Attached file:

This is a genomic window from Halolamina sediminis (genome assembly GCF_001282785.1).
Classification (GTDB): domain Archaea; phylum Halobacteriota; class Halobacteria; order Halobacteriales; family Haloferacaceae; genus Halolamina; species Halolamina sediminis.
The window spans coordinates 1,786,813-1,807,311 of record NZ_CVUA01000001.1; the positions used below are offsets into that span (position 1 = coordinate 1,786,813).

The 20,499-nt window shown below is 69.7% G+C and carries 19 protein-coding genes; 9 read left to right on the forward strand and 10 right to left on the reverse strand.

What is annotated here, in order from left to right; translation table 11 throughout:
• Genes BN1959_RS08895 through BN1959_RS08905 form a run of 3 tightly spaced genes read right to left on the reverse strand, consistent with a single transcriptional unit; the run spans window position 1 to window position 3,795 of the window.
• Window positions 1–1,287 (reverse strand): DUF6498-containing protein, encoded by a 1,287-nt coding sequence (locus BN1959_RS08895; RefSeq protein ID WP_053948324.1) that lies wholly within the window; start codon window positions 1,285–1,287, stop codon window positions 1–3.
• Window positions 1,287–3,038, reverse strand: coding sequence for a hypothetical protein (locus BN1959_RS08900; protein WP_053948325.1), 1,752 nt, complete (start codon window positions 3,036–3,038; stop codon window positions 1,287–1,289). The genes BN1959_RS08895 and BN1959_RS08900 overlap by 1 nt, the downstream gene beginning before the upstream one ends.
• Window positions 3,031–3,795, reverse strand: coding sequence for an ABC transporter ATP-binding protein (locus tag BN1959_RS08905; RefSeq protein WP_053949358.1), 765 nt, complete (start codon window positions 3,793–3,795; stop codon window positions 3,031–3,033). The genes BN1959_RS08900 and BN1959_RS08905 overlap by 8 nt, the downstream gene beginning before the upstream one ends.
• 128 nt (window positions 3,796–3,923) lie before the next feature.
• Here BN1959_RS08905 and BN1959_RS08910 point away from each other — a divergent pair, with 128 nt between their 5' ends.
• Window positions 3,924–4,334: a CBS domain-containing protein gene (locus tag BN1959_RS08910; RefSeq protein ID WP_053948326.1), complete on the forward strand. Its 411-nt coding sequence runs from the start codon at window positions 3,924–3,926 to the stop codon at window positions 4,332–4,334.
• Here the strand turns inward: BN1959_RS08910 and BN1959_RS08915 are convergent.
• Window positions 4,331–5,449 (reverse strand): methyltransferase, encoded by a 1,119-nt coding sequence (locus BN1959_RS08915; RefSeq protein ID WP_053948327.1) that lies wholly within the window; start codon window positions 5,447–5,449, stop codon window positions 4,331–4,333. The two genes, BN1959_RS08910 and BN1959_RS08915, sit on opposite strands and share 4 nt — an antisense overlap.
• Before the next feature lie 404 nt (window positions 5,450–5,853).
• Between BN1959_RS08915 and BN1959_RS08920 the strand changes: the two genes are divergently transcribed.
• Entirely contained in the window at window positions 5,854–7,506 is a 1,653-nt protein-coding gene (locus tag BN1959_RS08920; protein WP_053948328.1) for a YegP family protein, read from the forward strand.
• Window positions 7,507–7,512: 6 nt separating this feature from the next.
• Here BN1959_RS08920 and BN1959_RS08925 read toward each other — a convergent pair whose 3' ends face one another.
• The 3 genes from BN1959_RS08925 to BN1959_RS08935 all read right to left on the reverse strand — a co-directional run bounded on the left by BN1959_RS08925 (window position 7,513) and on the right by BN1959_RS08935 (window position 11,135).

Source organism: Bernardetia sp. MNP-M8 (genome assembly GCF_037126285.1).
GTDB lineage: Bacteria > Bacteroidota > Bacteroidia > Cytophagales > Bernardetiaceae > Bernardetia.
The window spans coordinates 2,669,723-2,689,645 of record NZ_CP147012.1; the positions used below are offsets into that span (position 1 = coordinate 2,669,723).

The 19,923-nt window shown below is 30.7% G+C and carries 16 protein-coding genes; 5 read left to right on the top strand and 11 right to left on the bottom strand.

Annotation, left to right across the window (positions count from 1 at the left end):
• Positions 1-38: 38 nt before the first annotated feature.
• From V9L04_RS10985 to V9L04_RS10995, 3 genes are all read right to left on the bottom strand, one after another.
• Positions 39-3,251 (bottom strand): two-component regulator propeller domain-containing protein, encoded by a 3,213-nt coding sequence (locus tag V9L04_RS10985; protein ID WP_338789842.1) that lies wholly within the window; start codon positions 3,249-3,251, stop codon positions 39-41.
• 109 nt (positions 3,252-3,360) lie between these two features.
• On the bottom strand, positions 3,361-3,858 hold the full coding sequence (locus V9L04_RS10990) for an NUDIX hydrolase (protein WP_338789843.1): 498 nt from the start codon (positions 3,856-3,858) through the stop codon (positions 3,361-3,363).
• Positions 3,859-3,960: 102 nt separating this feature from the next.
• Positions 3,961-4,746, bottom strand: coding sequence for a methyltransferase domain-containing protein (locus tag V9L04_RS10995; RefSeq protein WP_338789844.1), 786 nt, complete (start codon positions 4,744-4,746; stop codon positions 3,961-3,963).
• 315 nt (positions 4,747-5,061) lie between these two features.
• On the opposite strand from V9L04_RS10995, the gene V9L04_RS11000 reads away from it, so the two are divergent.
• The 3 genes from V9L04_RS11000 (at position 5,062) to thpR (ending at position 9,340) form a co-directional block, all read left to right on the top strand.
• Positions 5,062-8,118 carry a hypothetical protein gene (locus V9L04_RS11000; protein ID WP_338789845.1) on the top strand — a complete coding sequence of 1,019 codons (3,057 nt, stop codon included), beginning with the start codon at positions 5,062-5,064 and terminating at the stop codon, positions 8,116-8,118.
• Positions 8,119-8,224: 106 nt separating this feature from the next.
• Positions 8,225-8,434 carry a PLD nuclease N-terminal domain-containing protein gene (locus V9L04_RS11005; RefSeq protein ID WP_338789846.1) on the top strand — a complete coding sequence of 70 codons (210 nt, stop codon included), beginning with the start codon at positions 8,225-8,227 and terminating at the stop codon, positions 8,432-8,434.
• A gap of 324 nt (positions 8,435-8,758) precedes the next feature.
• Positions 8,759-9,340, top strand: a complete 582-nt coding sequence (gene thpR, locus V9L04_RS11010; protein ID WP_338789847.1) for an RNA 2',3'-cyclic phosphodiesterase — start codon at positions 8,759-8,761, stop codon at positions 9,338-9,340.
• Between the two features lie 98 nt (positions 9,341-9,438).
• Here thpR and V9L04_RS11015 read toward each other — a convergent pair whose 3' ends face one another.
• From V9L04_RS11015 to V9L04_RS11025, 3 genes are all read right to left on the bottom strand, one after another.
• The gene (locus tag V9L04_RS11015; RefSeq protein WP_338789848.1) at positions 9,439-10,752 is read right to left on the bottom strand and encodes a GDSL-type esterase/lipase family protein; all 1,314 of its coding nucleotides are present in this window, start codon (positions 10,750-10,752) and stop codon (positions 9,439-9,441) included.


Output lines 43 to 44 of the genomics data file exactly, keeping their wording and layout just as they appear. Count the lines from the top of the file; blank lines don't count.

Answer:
• From V9L04_RS11015 to V9L04_RS11025, 3 genes are all read right to left on the bottom strand, one after another.
• The gene (locus tag V9L04_RS11015; RefSeq protein WP_338789848.1) at positions 9,439-10,752 is read right to left on the bottom strand and encodes a GDSL-type esterase/lipase family protein; all 1,314 of its coding nucleotides are present in this window, start codon (positions 10,750-10,752) and stop codon (positions 9,439-9,441) included.